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What To Do If The School Year Ended Badly

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What To Do If The School Year Ended Badly

A friend asked for advice recently about a second-grader whose final report for the year was a disaster. This came as a surprise, since earlier reports had included only As and Bs. The final report, though, showed no good grades at all – everything was a C or D.

Worse, the teacher provided no information. If you can imagine it, the teacher sent this report card home and walked out the door. The parents and this child were left on their own to try to figure this out.

Maybe it’s easy for you to imagine something like this. Maybe something very similar happened to you.

So now you’re left holding a burst balloon. Your confidence in your child and in her school progress has been completely deflated. What are you supposed to think about this and what should you do over the summer to get the next school year off to a good start?

First, understand your child probably doesn’t know what happened either. She might, if she’s an older child who can reflect back on her performance, on her on-time submission of homework and on her behavior. But younger students – up through elementary school and maybe even in middle school – may really have no clue. So grilling your child about what went wrong will only increase everyone’s anxiety and frustration and really won’t help. Don’t do it.

However, your child probably is just as dismayed as you are. So as you and she look over this report, it’s good to express your puzzlement and to confirm that this is unexpected. You and she both expected better because you know that she’s really a good student. It’s important that your child know you don’t accept this bad report as truly reflective of her performance and that, at worst, this report is a one-time occurrence.

Next, though, you should plan this summer to do a couple things.

First, support your child’s development of “executive processing skills” of listening, sticking with a task, evaluating his own performance, and controlling any impulsivity. These skills are essential to school success. The child who is weak in these areas may have been more scattered in the last months of school, as disruptions like testing, field trips, and so on interrupted the usual school day. Working with your child in chores around the house is the way to support these abilities, but make certain your child is not treated like a mindless drone but is encouraged to figure out how to do things and to evaluate his own success.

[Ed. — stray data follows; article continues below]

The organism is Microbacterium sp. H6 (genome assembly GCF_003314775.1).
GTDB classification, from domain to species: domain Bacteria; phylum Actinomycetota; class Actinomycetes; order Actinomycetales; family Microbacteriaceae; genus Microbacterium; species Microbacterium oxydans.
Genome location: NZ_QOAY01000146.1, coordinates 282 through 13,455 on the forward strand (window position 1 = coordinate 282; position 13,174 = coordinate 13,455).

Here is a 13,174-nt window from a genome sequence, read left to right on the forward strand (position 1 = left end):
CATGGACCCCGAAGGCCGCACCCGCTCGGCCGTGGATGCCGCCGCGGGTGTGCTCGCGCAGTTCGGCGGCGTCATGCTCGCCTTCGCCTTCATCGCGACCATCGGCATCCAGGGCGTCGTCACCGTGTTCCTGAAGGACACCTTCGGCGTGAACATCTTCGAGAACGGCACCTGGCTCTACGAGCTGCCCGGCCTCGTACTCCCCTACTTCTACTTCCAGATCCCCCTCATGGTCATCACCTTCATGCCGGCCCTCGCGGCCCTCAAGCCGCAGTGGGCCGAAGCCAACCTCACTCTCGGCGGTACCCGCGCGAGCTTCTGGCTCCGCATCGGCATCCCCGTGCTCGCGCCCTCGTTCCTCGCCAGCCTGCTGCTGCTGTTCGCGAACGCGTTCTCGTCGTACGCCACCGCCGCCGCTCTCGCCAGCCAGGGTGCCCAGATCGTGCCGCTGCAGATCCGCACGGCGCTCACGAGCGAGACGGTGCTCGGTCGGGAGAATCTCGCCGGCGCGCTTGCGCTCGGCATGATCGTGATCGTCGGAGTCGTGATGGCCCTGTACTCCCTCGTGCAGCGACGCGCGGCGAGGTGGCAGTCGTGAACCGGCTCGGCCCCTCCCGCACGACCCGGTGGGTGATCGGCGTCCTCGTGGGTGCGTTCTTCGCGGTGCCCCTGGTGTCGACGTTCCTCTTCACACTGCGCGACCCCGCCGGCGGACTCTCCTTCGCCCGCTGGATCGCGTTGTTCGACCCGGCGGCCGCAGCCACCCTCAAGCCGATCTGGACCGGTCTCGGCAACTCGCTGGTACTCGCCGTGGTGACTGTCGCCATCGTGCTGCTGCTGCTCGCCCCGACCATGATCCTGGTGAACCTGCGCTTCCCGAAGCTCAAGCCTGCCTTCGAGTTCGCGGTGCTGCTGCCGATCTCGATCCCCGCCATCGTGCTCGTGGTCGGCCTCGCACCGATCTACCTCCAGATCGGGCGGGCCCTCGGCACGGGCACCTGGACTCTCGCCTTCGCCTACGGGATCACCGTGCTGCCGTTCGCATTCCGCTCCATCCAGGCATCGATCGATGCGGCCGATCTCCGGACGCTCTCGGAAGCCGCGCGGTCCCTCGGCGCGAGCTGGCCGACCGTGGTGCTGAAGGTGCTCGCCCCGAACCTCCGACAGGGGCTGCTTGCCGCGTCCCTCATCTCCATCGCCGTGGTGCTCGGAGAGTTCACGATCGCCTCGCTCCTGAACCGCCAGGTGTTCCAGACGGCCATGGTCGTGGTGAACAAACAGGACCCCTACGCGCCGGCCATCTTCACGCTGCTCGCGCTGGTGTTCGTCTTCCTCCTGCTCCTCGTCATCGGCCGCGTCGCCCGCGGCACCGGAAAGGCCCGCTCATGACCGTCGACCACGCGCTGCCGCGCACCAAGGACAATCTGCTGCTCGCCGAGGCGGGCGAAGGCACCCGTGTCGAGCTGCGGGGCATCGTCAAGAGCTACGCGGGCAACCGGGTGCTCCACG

Second, support your child’s independent reading during the summer. Remember that all reading is good reading, so reading comic books, non-fiction, magazines, and even the directions on video games is all fine. Read to your child every day, choosing chapter books you both enjoy (for older kids, this can be Sherlock Holmes, for example, and for younger students Harry Potter or the Lord of the Rings or whatever else you both think will be fun). Learning through reading becomes more important the higher children get in school, so being able to read unfamiliar words and make sense of complex sentences becomes increasingly important. This sort of skill comes through practice.

Finally, integrate math into everyday activities. Measuring, estimating, calculating and so on are part of ordinary living and usually you just do these actions on your own, in your head. This summer, make your thinking process plain to your child and get him involved in solving problems along with you. Online resources like Mike’s Math Page on Facebook can get both of you busy figuring things out. This is not just about math, of course. It’s about tackling tricky problems, persisting even when things seem hard, and using brain power to solve problems.

Don’t worry about the past, just get busy in the present. And have a great summer!

 

© 2013, Patricia Nan Anderson. All rights reserved. This material may not be published, broadcast, rewritten, or redistributed. Ask for Dr. Anderson’s new book, Developmentally Appropriate Parenting, at your favorite bookstore.

Dr. Patricia Nan Anderson Dr. Patricia Anderson is a nationally acclaimed educational psychologist and the author of “Parenting: A Field Guide.” Dr. Anderson is on the Early Childhood faculty at Walden University and she is a Contributing Editor for Advantage4Parents. Learn more about Dr. Anderson at http://www.patricianananderson.com/
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